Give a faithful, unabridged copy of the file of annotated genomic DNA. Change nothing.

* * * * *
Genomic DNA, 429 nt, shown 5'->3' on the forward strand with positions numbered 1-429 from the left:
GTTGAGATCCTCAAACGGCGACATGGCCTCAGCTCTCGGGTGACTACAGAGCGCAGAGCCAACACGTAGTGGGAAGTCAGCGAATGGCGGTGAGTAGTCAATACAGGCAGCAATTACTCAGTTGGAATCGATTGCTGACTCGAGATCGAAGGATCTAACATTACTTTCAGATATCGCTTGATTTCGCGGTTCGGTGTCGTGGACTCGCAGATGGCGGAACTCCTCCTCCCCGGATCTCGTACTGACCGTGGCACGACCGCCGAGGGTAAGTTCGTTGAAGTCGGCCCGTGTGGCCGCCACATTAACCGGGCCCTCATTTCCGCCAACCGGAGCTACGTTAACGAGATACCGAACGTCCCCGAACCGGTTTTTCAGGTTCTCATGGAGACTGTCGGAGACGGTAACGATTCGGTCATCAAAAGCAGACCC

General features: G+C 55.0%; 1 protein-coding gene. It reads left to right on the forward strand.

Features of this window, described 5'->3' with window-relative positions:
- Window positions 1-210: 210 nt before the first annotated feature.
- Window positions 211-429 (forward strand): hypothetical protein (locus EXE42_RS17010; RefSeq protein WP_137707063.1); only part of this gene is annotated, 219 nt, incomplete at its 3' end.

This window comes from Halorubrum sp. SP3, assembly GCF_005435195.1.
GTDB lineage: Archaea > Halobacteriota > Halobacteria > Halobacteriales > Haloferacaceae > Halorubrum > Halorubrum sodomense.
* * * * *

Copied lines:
Genomic DNA, 429 nt, shown 5'->3' on the forward strand with positions numbered 1-429 from the left:
GTTGAGATCCTCAAACGGCGACATGGCCTCAGCTCTCGGGTGACTACAGAGCGCAGAGCCAACACGTAGTGGGAAGTCAGCGAATGGCGGTGAGTAGTCAATACAGGCAGCAATTACTCAGTTGGAATCGATTGCTGACTCGAGATCGAAGGATCTAACATTACTTTCAGATATCGCTTGATTTCGCGGTTCGGTGTCGTGGACTCGCAGATGGCGGAACTCCTCCTCCCCGGATCTCGTACTGACCGTGGCACGACCGCCGAGGGTAAGTTCGTTGAAGTCGGCCCGTGTGGCCGCCACATTAACCGGGCCCTCATTTCCGCCAACCGGAGCTACGTTAACGAGATACCGAACGTCCCCGAACCGGTTTTTCAGGTTCTCATGGAGACTGTCGGAGACGGTAACGATTCGGTCATCAAAAGCAGACCC

General features: G+C 55.0%; 1 protein-coding gene. It reads left to right on the forward strand.

Features of this window, described 5'->3' with window-relative positions:
- Window positions 1-210: 210 nt before the first annotated feature.
- Window positions 211-429 (forward strand): hypothetical protein (locus EXE42_RS17010; RefSeq protein WP_137707063.1); only part of this gene is annotated, 219 nt, incomplete at its 3' end.

This window comes from Halorubrum sp. SP3, assembly GCF_005435195.1.
GTDB lineage: Archaea > Halobacteriota > Halobacteria > Halobacteriales > Haloferacaceae > Halorubrum > Halorubrum sodomense.